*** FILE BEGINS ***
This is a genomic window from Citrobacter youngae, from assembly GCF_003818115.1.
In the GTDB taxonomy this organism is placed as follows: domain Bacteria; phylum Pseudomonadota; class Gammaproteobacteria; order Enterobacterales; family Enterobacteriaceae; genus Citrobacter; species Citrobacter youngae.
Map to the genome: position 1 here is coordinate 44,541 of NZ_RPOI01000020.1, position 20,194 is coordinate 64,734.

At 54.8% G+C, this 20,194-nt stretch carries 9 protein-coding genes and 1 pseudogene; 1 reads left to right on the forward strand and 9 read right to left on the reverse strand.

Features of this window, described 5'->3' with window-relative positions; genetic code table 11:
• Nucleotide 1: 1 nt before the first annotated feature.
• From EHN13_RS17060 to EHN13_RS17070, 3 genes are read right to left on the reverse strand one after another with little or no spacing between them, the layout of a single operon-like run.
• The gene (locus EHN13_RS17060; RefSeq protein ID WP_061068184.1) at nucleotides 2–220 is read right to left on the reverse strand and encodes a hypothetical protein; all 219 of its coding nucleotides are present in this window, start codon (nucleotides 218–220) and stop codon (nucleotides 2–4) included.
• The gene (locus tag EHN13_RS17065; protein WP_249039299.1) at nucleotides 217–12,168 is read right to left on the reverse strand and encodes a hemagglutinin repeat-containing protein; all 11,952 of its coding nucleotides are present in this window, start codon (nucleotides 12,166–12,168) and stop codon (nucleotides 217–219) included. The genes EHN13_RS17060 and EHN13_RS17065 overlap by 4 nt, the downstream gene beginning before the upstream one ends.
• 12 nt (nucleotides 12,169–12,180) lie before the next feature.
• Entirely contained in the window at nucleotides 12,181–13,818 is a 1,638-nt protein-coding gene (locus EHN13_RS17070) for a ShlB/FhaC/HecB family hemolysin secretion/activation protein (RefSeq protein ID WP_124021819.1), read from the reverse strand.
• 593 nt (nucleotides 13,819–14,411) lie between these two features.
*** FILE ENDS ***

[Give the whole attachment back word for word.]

This is a genomic window from Citrobacter youngae, from assembly GCF_003818115.1.
In the GTDB taxonomy this organism is placed as follows: domain Bacteria; phylum Pseudomonadota; class Gammaproteobacteria; order Enterobacterales; family Enterobacteriaceae; genus Citrobacter; species Citrobacter youngae.
Map to the genome: position 1 here is coordinate 44,541 of NZ_RPOI01000020.1, position 20,194 is coordinate 64,734.

At 54.8% G+C, this 20,194-nt stretch carries 9 protein-coding genes and 1 pseudogene; 1 reads left to right on the forward strand and 9 read right to left on the reverse strand.

Features of this window, described 5'->3' with window-relative positions; genetic code table 11:
• Nucleotide 1: 1 nt before the first annotated feature.
• From EHN13_RS17060 to EHN13_RS17070, 3 genes are read right to left on the reverse strand one after another with little or no spacing between them, the layout of a single operon-like run.
• The gene (locus EHN13_RS17060; RefSeq protein ID WP_061068184.1) at nucleotides 2–220 is read right to left on the reverse strand and encodes a hypothetical protein; all 219 of its coding nucleotides are present in this window, start codon (nucleotides 218–220) and stop codon (nucleotides 2–4) included.
• The gene (locus tag EHN13_RS17065; protein WP_249039299.1) at nucleotides 217–12,168 is read right to left on the reverse strand and encodes a hemagglutinin repeat-containing protein; all 11,952 of its coding nucleotides are present in this window, start codon (nucleotides 12,166–12,168) and stop codon (nucleotides 217–219) included. The genes EHN13_RS17060 and EHN13_RS17065 overlap by 4 nt, the downstream gene beginning before the upstream one ends.
• 12 nt (nucleotides 12,169–12,180) lie before the next feature.
• Entirely contained in the window at nucleotides 12,181–13,818 is a 1,638-nt protein-coding gene (locus EHN13_RS17070) for a ShlB/FhaC/HecB family hemolysin secretion/activation protein (RefSeq protein ID WP_124021819.1), read from the reverse strand.
• 593 nt (nucleotides 13,819–14,411) lie between these two features.